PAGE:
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Bjorkman: Improving Potency and Breadth of Natural bNAbs


An effective vaccine against HIV remains elusive and AIDS continues to be a major source of morbidity and mortality worldwide. The failure of HIV vaccine trials has elevated the importance of pursuing an alternative form of prevention, namely the concept of using anti-HIV monoclonal antibodies as a passive form of prevention.

It is thought that broadly neutralizing antibodies (bNAbs) or a vaccine that elicits them would be effective in interfering with transmission. bNAbs may also function as adjuncts to conventional therapies. However, only a small number of bNAbs have been characterized to date and the immunological basis for their breadth and potency is poorly understood. Developing an understanding of the structural underpinnings of neutralization by bNAbs is critical to enhancing their activity, which could make passive transfer methods a realistic and affordable option in the developing world.

This grant to Dr. Pamela Bjorkman at the California Institute of Technology will be focused on determining/interpreting structures of new bNAbs in order to combine features of different bNAbs into a single bNAb. This newly created combination bNAb will be used to make reagents with greater breadth and potency against HIV. This work will be done in collaboration with Dr. Nussenzweig at Rockefeller University.


1. Characterize HIV gp120s from bNAb donors to determine if/how Abs force HIV into a defective state 

2. Use structural approaches to define the essential features of broad and potent HIV neutralization 

3. Produce natural antibody variants with enhanced activity 

4. ​Combine activities from two or more bNAbs to make single reagents with increased breadth


We are taking a multi-pronged approach to developing improved broadly neutralizing antibodies (bNAbs) against HIV-1 – including screening for new bNAbs, understanding bNAb–virus co-evolution, using structural approaches to define essential features of broad and potent HIV neutralization, and designing bNAbs with increased potency and breadth. We defined the critical sequence characteristics of the VRC01-class of bNAbs, and now understand their germline gene usage. We previously used structure-based design to create NIH45-46G54W, a VRC01-like antibody with superior potency and/or breadth compared with other bNAbs. We then designed/validated more effective variants of NIH45-46G54W using analyses of the NIH45-46/gp120 structure and sequences of NIH45-46G54W​-resistant HIV-1 clones. We have designed a NIH45-46 variant to thwart resistance from NIH45-46G54W due to mutations in a V​5/loop D gp120 consensus sequence. This modification restores neutralization to strains carrying consensus NIH45-46-resistance mutations, thus effectively targeting a common route of HIV escape. Our antibody analyses were facilitated by development of new software, named "Antibody Database", to identify critical residues on Env whose natural variation affects antibody activity. Using Antibody Database, we determined that 8ANC195, a bNAb of unknown specificity, recognizes a new glycan-dependent epitope on HIV-1 gp120.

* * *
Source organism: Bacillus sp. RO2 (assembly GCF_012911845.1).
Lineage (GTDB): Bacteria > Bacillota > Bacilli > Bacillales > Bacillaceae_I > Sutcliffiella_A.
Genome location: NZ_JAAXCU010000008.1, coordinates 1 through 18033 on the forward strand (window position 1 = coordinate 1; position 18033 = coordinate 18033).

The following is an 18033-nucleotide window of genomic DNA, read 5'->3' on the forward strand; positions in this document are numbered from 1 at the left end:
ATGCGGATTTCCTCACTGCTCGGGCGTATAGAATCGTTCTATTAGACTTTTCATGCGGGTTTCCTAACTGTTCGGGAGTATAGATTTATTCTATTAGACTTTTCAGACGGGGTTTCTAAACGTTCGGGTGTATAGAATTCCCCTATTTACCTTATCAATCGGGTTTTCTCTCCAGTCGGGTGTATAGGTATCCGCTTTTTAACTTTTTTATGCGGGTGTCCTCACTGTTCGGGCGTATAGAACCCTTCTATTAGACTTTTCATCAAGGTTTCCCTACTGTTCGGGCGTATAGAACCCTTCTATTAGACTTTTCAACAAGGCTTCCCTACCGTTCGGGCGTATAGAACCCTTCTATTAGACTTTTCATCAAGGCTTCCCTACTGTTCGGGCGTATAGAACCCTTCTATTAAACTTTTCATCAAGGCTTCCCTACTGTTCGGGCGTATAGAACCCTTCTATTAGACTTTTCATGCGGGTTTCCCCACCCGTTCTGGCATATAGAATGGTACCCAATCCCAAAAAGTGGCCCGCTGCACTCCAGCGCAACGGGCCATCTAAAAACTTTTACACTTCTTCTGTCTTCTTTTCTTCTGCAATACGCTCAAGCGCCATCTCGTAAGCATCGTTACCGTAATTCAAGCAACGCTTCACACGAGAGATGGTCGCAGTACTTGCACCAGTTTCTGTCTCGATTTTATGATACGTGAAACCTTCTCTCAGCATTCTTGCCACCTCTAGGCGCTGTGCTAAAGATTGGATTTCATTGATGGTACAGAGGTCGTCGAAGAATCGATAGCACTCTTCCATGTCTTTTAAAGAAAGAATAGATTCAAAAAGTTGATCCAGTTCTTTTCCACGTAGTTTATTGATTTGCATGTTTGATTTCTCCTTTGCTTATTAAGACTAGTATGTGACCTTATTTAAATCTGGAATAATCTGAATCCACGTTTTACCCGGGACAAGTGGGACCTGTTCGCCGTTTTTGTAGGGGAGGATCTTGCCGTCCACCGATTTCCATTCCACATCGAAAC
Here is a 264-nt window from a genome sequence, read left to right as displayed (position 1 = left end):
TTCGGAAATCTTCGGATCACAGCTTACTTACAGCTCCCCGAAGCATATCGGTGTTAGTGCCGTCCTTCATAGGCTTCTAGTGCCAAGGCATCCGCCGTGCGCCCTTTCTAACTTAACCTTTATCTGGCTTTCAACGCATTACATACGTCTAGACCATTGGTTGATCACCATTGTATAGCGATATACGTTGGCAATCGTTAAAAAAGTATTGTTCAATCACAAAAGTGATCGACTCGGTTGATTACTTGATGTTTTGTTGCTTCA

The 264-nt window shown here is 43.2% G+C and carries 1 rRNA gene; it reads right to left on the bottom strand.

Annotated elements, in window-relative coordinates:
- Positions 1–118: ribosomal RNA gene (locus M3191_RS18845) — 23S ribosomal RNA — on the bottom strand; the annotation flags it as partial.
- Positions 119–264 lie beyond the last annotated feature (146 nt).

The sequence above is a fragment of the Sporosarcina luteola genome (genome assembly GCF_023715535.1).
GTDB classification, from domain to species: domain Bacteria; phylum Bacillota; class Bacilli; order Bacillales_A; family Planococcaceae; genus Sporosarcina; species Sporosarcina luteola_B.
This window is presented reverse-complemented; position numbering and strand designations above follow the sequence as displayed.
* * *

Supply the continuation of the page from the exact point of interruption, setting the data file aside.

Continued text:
​We also isolated more potent variants of PGT121, a glycan-dependent bNAb that binds complex-type N-glycans in glycan microarrays. The B-cell clone encoding PGT121 segregated into PGT121- and 10-1074-like groups distinguished by sequence, binding affinity, carbohydrate recognition and neutralizing activity. 10-1074 exhibited remarkable potency and breadth but no detectable binding to protein-free glycans. Crystal structures of unliganded PGT121, 10-1074, and their likely germline precursor revealed that differential carbohydrate recognition mapped to a cleft on the antibody VH domain that was occupied by a complex-type N-glycan in a "liganded" PGT121 structure. Although PGT121 binds complex-type N-glycans, PGT121 recognized high-mannose-only HIV envelopes in isolation and on virions. As HIV-1 envelopes exhibit varying proportions of high-mannose- and complex-type N-glycans, these results suggest promiscuous carbohydrate interactions, an advantageous adaptation ensuring neutralization of all viruses within a given strain. Indeed, a combination of 10-1074 with our two new NIH45-46G54W mutants was able to control HIV-1 infection in humanized mice.


Grant at a Glance

Principal Investigator

Pamela Bjorkman, Ph.D.

Grantee Institution

California Institute of Technology, California, USA

Project Title

Improving natural highly potent anti-HIV antibodies using structure-based rational design

Grant Award

$2.3M over 3 years, awarded in April 2012

Collaborating Institutions

  • Rockefeller University
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